Perhaps most surprisingly, given his regime’s proximity with the US, outgoing Brazilian President Jair Bolsonaro chose neutrality in the war. The material stakes make this choice seem obvious—Brazil’s soy, corn, sugar, and meat exports are heavily dependent on Russian fertilizers, and so Bolsonaro has had an enormous stake in preserving relations. Moreover, Brazil’s trade surplus with China is bigger than all its exports to the US But the ideological current runs deeper.
Under Luiz Inácio Lula da Silva, Brazil deepened relations not only with the BRICS and other Pink Tide governments, but also with the US. In 2011, the foreign minister boasted that Brazil had more embassies in Africa than Britain did. That willingness to make friends in both the Pacific and North Atlantic has given it greater room to maneuver, as when it broke HIV/AIDS drug patents in favor of Indian generics.
Bolsonaro’s free-market faction broke with that multilateralist tendency, siding against India, South Africa, and China when that bloc demanded Covid-19 vaccines free of intellectual property (IP) limitations at the World Trade Organization. It also joined the G7 on agricultural free trade policy, and sat out IP fights. Yet the Brazilian right’s best efforts to quash protectionism were not enough to overcome the country’s long aversion to G7 coordinated schemes; Brazil still chose neutrality on Russian sanctions. Elites in Brasília would rather keep their options open and their commitments light.
Green industrial growth compels some hard choices. Looking ahead, Brazil will need to prioritize either domestic industrialists or external allies as it weighs whether to develop flex-fuel cars fed by homegrown sugarcane ethanol or batteries sourced from China, Indonesia, and the nearby lithium triangle. In his victory speech, flanked by trade unionists and landless peasants, Lula pledged to pursue strategic non-alignment: “We will not accept a new Cold War between the United States and China. We will have relations with everyone.” Brazil may defer choosing between North and South, but the choice between an inward-looking Brazil or an outward-facing one looks inevitable.
There was a special irony to Brazil’s right-wing capture. Under Bolsonaro, the country was perhaps the most cooperative with the G7-led order of any BRICS country. But Lula represents the developing world’s best shot at leading a global non-alignment movement. Whereas the old non-aligned movement was anchored by moral imperatives—decolonization, anti-racism, nuclear disarmament—this fledgling version lacks a positive social and ethical program. Instead, it stems from the cold commercial and security logic of development. It will be up to that former unionist metalworker to forge a new coalition based on shared values.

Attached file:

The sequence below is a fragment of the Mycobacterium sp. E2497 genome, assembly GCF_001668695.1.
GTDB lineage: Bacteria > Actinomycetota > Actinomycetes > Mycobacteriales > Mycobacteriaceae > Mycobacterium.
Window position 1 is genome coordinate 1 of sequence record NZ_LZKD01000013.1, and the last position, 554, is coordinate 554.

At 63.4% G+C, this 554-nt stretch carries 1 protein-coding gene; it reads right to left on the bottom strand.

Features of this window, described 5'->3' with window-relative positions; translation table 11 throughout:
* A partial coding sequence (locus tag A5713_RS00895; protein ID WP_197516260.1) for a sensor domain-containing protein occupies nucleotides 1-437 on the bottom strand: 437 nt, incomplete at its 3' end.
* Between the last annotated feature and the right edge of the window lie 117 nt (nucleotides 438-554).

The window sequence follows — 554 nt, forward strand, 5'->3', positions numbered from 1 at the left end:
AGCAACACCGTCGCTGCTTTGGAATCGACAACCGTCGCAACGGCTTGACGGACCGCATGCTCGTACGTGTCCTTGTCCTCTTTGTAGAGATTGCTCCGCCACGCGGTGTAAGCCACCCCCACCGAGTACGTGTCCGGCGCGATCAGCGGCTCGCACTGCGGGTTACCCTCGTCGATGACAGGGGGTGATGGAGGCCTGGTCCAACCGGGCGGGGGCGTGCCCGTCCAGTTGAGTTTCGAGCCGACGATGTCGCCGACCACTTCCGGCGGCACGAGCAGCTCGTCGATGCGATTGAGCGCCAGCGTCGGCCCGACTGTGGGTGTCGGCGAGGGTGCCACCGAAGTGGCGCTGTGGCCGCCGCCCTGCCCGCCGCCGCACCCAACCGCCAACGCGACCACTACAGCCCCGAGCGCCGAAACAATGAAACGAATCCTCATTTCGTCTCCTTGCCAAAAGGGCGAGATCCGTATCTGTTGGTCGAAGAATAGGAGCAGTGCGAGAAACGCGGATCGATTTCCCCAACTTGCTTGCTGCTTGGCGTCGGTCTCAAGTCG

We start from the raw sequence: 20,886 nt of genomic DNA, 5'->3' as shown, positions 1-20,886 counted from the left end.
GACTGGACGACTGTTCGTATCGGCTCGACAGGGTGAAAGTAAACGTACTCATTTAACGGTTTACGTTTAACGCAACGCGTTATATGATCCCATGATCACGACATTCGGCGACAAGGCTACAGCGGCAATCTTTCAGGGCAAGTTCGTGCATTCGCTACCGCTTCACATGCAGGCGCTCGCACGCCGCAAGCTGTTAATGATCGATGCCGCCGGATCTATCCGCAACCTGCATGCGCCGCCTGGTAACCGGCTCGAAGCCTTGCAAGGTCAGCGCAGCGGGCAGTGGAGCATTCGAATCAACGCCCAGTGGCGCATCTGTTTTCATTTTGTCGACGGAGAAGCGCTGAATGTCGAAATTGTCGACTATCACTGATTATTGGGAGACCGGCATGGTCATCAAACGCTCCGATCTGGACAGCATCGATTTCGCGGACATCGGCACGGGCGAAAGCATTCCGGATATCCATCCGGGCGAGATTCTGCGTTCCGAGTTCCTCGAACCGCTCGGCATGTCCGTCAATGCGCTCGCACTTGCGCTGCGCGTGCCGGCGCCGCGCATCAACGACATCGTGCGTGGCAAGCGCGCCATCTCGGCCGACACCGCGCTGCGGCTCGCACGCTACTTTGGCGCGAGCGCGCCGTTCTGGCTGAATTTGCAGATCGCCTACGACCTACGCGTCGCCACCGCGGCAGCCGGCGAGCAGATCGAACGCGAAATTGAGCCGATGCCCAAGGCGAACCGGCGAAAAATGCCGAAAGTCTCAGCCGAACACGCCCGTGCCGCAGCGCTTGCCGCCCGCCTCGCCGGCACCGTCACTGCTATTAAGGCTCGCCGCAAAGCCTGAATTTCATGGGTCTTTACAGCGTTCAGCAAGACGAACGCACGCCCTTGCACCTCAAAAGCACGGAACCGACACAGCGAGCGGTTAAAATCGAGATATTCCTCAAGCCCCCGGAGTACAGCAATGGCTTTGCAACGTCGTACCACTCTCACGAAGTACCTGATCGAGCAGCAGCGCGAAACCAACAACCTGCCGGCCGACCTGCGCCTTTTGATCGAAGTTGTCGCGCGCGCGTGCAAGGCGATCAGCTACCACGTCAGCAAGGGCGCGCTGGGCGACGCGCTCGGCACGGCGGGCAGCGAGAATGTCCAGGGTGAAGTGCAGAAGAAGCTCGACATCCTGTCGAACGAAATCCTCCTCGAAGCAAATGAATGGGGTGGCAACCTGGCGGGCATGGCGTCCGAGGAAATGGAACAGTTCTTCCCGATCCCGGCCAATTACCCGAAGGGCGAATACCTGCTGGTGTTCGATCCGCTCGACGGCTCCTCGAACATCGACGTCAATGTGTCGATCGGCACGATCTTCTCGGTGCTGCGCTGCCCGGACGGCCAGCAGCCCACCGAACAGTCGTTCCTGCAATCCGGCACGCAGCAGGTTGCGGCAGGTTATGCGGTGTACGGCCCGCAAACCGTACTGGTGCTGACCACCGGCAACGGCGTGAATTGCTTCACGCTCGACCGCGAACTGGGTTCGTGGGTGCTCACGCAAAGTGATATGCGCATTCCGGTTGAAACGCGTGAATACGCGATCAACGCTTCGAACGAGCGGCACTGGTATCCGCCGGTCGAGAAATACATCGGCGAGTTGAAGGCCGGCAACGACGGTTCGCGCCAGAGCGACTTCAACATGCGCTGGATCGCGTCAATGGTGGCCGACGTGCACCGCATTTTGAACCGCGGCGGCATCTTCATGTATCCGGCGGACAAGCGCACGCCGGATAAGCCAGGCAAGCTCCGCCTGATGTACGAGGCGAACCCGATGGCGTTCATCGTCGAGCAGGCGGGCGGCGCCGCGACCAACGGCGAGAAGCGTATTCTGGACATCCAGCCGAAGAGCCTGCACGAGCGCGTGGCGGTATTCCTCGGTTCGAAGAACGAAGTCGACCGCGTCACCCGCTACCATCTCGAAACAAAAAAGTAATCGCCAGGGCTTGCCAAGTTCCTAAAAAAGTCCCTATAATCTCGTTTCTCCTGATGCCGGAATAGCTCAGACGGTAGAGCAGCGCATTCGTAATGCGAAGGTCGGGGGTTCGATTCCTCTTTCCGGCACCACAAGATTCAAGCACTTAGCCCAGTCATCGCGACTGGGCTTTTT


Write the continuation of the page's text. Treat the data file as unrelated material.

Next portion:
Developing countries will use this decade’s violently shifting geoeconomic conditions to build on old growth models, including industrial policy and developmental-state capitalism. Expect states like India and Indonesia to keep imposing conditions on their increasingly coveted cooperation and access to growing consumer markets on hard infrastructure deals.
If this is the general trend, there will be enormous variations in strategy. Brazil’s program of development through social policy, including the signature Bolsa Familia cash grants, may be fully realized with Lula’s return to power. Indonesia and India—who hold outgoing and incoming presidency of the G20—meanwhile, have favored policies centered on the buildout of electricity, roads, and ports, which can disregard human rights and bias deals toward powerful incumbents. In the extreme version, consider the Gujarat model that has formed the basis of Modi’s aggressive electoral campaigns.
The new non-aligned countries play the G7 powers off each other. Most exposed to this shifting terrain of economic and security relationships are Germany, Korea, and Japan whose industrial firms fear loss of their export markets. Thus far Germany is distancing itself from the decouplers in Washington. In his recent visit to China, Chancellor Scholz, flanked by CEOs of BASF and Volkswagen, said “New centers of power are emerging in a multipolar world, and we aim to establish and expand partnerships with all of them.”
Even as non-aligned countries negotiate within the new sanctions regime and find ways to use it to their advantage, we should not lose sight of the devastating toll of G7 sanctions, a blunt instrument that has torn up supply chains and created inflationary pressures. When emerging market elites can parley these conditions to their advantage, it is impressive. But even the most creative trade deals struck under terms set by the G7 are insufficient buffers against food and energy price volatility, unleashed by deregulated commodity markets run out of London and Chicago. Climate chaos on every continent, meanwhile, compounds these tensions, devastating the already threadbare lives of many. All the more reason, then, for the G7 to take a leaf out of the BRICS’ playbook and coordinate investment in long-term sustainable infrastructure.